Managing Graduation Stress Hissah EC

I’ve taken down the tree, unplugged the coloured lights, boxed the ornaments and pretty much packed up the remnants of another year. The post-holiday ritual of putting up and taking down has me meandering through the corridors of time, opening windows to a future and closing doors of the past. I am aware that every beginning, exciting as it may be, is also an ending. And that transitions to new stages in our lives are oftentimes met with a mix of emotions that range from eager anticipation to reluctant loss.

From KG to Graduation

This year, for example, the youngest of our grandchildren started Kindergarten and the eldest of our grandkids will soon be graduating high school. For her, the next few months should be a dizzy time of excitement and anticipation. However, like many of her classmates, the lead up to graduation is also a time of heightened drama and weeping as she struggles to manage powerful, confusing and sometimes totally opposite feelings that are a natural (though unrecognized) part of the countdown to graduation.

Indeed, studies show that about 30% of students in their senior year of high school report being totally overwhelmed by their workload and life in general. What with school work, sports, after-school activities, exams and the added pressure of college applications looming in the near future, it’s no wonder that stress levels of senior students are through the roof. Of course, these feelings are normal accompaniments to important life changes. Yet students often comment on how stupid or ashamed they feel for being sad, anxious, stressed and nervous. These emotions, however, are both important and purposeful as they provide signals from our psyches to our conscious selves: transitions are in motion, growth & change are taking place.

Growing pains

Although at times painful and uncomfortable, moving beyond our comfort zone is what puts us in new situations where we are encouraged to grow and develop new skills, competencies, and abilities. The trick, of course, is getting through these stages of life change in a healthy and meaningful way. But this is easier said than done. The very nature of the important milestone of high school graduation brings a whole range of emotions to the surface. It’s important that parents understand this if they are to help their teens move positively through this transition.

Caring adults should be aware that students:

Fear the unknown: Though they may not admit it, teens are scared. For many, this is uncharted territory. The college-bound student will be entering a new land and have no idea of what to expect. “Will academics be as rigorous as rumoured”? “Will I be up to the task?”. It’s not uncommon in the second half of the year for seniors to become disengaged, somewhat depressed or downright sullen.

Will be leaving friends and the security of known community: They will be thrust into unfamiliar surroundings far from the shelter and comfort of family and their usual group of friends. The realization that they are experiencing things like school sports events, clubs, friends, for the very last time suddenly hits home. It’s not uncommon for students in the second half of their senior year to react by resisting curfews or bending some family rules.

Fear of Failure: This is probably the most common fear. “Will I be able to manage this huge step”? Students heard the horror stories- drop-outs, job drudgery, exam nightmares, hard-nosed professors and the anonymity of large classrooms.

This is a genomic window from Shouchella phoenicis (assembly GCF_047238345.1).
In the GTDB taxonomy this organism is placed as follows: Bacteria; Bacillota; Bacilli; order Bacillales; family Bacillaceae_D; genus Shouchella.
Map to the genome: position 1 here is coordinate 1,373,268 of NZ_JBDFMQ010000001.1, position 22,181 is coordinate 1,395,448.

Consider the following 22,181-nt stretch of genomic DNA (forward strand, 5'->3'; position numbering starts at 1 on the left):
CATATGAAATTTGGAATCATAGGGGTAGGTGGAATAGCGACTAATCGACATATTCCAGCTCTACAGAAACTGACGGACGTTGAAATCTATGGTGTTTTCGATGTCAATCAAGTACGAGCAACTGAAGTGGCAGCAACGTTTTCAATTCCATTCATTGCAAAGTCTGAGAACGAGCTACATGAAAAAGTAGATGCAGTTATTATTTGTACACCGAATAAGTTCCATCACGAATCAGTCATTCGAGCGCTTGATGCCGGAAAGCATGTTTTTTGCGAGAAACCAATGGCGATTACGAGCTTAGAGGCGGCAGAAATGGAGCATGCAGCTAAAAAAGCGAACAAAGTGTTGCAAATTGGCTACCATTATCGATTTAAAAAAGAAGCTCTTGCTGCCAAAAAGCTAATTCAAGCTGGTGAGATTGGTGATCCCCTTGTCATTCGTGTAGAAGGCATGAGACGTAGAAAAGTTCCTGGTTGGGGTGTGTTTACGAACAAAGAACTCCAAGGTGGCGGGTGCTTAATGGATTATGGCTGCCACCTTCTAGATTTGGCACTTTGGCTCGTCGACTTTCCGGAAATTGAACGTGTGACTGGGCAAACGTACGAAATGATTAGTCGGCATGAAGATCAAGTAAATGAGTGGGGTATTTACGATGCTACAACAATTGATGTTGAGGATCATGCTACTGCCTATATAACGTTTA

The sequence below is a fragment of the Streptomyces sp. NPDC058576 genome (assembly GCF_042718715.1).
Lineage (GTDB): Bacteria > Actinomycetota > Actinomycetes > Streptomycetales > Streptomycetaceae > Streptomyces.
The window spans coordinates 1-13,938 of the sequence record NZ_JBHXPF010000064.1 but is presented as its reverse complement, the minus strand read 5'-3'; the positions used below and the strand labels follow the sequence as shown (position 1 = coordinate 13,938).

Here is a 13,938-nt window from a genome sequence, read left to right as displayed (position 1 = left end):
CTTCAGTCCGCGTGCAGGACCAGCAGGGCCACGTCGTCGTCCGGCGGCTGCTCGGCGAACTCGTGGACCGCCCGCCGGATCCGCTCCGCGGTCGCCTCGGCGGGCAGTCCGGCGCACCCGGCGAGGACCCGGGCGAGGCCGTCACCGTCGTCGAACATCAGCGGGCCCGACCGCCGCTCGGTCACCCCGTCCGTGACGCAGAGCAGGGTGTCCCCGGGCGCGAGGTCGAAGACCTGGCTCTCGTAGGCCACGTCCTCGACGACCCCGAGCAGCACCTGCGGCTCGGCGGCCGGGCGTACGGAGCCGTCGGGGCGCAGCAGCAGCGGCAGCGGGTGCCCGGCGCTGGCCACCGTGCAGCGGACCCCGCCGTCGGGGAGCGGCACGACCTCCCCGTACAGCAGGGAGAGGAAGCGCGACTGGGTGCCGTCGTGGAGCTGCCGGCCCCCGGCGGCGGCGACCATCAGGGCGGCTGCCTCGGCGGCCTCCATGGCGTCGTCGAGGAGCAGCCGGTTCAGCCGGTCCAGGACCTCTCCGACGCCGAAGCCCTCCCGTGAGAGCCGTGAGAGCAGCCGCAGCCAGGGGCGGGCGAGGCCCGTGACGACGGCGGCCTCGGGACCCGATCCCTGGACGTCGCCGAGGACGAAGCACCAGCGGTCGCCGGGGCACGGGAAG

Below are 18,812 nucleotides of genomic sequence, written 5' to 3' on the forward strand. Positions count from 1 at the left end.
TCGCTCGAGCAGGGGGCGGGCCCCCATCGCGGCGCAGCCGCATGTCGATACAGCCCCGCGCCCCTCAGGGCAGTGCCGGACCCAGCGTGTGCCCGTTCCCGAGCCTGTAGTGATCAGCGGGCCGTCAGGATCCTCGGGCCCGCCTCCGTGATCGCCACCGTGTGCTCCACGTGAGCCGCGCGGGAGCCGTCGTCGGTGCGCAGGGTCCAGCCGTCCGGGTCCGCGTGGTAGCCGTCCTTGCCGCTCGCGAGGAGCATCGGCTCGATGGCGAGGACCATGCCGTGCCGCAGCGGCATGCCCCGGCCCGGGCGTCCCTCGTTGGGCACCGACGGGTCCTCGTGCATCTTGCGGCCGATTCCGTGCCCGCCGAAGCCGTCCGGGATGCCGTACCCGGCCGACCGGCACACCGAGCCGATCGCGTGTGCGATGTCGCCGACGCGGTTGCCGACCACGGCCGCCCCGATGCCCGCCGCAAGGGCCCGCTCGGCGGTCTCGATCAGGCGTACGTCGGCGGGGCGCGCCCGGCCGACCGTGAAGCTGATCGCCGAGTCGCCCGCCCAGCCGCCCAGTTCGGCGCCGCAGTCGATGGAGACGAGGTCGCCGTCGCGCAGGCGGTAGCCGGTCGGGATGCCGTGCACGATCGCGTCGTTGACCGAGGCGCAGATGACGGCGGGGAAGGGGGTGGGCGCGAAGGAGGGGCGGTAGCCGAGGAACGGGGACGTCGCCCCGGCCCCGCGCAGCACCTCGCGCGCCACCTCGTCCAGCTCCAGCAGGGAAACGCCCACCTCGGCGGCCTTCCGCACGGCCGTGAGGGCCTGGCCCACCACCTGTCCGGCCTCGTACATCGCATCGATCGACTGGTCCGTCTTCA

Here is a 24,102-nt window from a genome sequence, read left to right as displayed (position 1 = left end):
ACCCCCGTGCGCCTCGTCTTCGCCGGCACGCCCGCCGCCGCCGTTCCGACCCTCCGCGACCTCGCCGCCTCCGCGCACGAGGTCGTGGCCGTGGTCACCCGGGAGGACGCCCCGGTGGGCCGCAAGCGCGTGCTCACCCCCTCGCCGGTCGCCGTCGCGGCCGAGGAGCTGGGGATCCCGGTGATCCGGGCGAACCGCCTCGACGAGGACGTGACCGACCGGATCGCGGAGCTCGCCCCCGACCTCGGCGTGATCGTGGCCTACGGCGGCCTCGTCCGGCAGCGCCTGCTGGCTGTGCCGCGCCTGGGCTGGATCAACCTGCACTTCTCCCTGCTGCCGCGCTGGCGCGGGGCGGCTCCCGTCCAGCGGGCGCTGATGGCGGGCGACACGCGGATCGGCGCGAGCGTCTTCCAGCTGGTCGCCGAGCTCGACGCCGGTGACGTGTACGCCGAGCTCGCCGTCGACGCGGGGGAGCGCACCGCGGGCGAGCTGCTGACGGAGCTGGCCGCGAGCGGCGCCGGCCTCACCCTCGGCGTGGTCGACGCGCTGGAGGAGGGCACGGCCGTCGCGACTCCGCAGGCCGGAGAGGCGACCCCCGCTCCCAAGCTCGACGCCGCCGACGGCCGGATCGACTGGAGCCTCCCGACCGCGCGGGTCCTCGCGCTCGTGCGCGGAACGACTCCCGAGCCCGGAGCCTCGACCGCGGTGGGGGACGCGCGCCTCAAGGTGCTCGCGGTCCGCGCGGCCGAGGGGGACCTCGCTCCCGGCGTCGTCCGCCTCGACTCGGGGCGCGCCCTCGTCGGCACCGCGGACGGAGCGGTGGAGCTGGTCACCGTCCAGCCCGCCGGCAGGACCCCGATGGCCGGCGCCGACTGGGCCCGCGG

Are Preparing for adulthood: Graduation is a rite of passage, a doorway to adulthood. For seniors, it means getting the one thing they asked for during most of their teenage life… independence. “Am I ready for the responsibility”?

What can parents do?

As adults, we often forget that change (new job, relationship, move, etc.) is hard enough for many of us and that we struggle when we are forced to transform part of our lives. Imagine what it’s like for a teen whose (not-yet-fully developed) brain has to cope with the huge transformation that graduation entails. Just as adults need support, so too do our teens need the emotional support and non-judgmental encouragement from caring adults as they transition through this life milestone.

Helpful Tips

1) Allow your teen to have the full range of emotions; mindful and appreciative of the moment, while helping them keep on track.

2) Help your senior chart the course and plan ahead. Having a map of what’s upcoming in the months ahead eases the stress (application deadlines, graduation parties, summer jobs, vacations, etc).

3) With so many decisions to make, this is a good time to help teens sharpen their problem-solving skills. Using SODA, a stress management method is helpful. Sit down together & write:

Situation (what it is you’re planning or deciding)
Options (come up with at least two, and preferably three)
Disadvantages (for each option)
Advantages (for each option)
Solution (weighing it all together, what will you do?)

4) While the planning and problem-solving are important, we mustn’t forget that high school graduation is a major accomplishment and a time of celebration. Take every opportunity to express your love and support. Above all else, parents’ patience, calm and reassurance will help seniors to fully enjoy this special time.

Ready and Strong

Preparing for our grandchild”s graduation is an event that evokes a whirlwind of feelings. It seems that only yesterday, we were fretting nervously over her readiness to enter KG and embark on her educational journey. Today, we savour every moment because what our granddaughter taught us from that experience, is that she will launch, ready and strong, into the wider world.